Now that the new theme files have been copied, it’s time to customise them to our liking. All of the theme files use HTML and CSS – So, if you’re capable of designing your own pages then now is your chance. However, this video isn’t about building web-pages 101. Instead, we want to replicate what I showed you at the beginning of this video. And there’s no easier way then simply downloading the files I already prepared for you…
So, I’ve gone ahead and downloaded the theme files from my article. Don’t forget, there’s a link to that article in the video description below. If I hit refresh in Filezilla, you will see a new directory called “ fancy ”. This directory is a copy of the default folder but with all of the modifications that make it look cool. Obviously, you can download these files and modify them however you see fit.
But out of respect for the creator where the original design was inspired – I’ve left a design credit as a hidden comment within the code.
As I don’t have any need to make any changes to these files, I’m simply going to drag the folder and upload it to my server. Easy.
Chapter 4: Enabling the new theme
Finally, we need to tell Magento which set of template files to use. To do this, we need a file called “ local.xml ”. Luckily, there is already a sample file in the error folder that we can use. Rather than rename it, I prefer to make a copy.
Method 1: FTP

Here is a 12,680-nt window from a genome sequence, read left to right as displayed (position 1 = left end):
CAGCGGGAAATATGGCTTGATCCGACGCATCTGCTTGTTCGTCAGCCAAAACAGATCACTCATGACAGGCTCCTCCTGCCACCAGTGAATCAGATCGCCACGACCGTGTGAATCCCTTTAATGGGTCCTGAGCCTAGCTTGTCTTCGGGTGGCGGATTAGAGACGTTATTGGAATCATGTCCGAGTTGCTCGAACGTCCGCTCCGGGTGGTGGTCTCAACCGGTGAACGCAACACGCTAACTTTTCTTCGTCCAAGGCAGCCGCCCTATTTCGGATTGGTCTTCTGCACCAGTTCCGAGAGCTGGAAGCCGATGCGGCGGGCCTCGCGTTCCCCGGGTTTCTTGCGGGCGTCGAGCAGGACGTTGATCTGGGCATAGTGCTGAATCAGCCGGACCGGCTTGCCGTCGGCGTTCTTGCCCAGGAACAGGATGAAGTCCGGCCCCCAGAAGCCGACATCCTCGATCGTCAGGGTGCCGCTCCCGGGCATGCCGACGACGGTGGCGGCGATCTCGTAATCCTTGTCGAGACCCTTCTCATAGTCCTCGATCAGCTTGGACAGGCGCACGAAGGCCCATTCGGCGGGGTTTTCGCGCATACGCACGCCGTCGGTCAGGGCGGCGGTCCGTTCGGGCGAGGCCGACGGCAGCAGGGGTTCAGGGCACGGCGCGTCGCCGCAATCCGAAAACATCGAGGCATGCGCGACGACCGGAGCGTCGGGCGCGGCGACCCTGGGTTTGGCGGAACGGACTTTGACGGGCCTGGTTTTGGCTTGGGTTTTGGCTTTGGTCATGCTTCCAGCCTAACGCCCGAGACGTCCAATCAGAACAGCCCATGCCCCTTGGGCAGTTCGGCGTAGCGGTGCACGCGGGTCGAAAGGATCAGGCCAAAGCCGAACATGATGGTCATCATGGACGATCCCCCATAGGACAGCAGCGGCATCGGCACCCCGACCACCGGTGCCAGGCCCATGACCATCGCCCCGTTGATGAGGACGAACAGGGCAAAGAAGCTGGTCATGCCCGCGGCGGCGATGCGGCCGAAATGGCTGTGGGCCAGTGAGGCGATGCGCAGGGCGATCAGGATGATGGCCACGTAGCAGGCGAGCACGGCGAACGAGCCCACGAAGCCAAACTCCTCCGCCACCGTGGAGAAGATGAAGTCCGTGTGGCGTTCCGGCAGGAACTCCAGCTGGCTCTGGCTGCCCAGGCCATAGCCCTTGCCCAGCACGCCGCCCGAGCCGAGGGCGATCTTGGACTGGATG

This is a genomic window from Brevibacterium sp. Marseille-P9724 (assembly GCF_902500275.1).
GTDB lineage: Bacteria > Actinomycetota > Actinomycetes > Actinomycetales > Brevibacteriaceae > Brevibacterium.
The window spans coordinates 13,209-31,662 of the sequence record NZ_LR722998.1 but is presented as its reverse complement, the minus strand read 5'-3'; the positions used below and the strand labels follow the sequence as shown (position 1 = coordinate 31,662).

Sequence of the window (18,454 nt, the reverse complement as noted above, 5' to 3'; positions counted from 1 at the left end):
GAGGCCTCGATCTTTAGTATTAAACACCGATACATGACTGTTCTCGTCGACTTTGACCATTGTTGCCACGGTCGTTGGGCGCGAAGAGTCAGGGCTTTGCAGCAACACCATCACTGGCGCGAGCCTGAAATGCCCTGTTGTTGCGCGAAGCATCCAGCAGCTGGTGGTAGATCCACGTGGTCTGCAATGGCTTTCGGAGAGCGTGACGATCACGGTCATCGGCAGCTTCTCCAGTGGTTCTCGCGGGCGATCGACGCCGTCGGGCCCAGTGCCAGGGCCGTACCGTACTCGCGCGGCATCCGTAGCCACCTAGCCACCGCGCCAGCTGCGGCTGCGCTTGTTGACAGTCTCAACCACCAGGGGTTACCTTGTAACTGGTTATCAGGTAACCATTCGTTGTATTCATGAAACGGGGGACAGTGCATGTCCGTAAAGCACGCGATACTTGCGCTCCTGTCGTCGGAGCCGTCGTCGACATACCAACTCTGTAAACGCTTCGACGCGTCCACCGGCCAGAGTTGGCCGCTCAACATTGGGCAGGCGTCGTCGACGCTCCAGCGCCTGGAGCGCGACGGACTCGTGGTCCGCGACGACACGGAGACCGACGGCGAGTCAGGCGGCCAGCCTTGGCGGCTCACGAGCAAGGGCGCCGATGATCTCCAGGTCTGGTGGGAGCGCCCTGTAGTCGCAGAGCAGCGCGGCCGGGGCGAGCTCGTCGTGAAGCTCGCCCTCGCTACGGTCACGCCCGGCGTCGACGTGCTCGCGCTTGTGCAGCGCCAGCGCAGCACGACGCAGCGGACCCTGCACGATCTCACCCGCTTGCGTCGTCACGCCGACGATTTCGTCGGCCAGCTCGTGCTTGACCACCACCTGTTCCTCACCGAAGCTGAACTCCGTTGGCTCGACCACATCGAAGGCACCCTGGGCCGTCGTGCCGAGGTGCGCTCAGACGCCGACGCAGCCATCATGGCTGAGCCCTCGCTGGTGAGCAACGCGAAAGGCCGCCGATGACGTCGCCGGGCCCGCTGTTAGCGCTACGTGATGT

We can do that the same way we created a copy of the default folder. Just drag and download the “local.xml.sample” file and rename it to “local.xml”. Then we just need to edit the file using your text editor of choice. Personally, I love to use something called Notepad++. With the file now open, I simply delete “default” and replace it with “fancy”. And whilst I’m at it, I like to change “print” to “email” for security. This feature is to ensure that if a visitor triggers an error, there is no chance that they will see the cause of the error – Which could be deemed a security risk. Instead, an email alert is sent to whichever email address you put in. So, I’d put in email@example.com. Which the changes now made, just save and upload the file.
To ensure the changes are now active, just go back to your Maintenance Mode page in your browser and hit refresh.
Method 2: SSH
Again, you can do this quickly using SSH instead of FTP. I’ll delete the file we just created and refresh the Maintenance Mode page so I can show you how.
The first thing you’ll need to do is create a copy of the “local.xml.sample” whilst renaming it to “local.xml” at the same time. Remember, we’re still in the errors directory on the server so just type:
cp local.xml.sample local.xml
Remember, we don’t need the “-R” this tim because we’re copying a file and not a folder. If I type
ls -la now, you’ll see the new file we just created. So next, we can edit the file using the nano text editor. To do this we type:
Now I just use a combination of the arrow keys on the keyboard to navigate my cursor and make the same amendments I did in the first method…
Once finished, press Ctrl+X to exit, and press Y and Enter to save your changes.
Now, if I go back to the Maintenance Mode page and hit refresh, we can see our changes.
Chapter 5: Conclusion
Don’t forget that all of the code that I used in this video can also be found in the article, so you can just go straight ahead and download it. Obviously, the page makes a great starting point for you to make your own. Just think carefully about the information that customers might need in a pinch, such as your contact details and opening times. Also, be sure to update your favicon and page title to keep with your current branding.
I hope you learned something new today and gained the confidence to try this yourself. And it you did then please hit the like button and subscribe if you haven’t already for more Magento tutorials.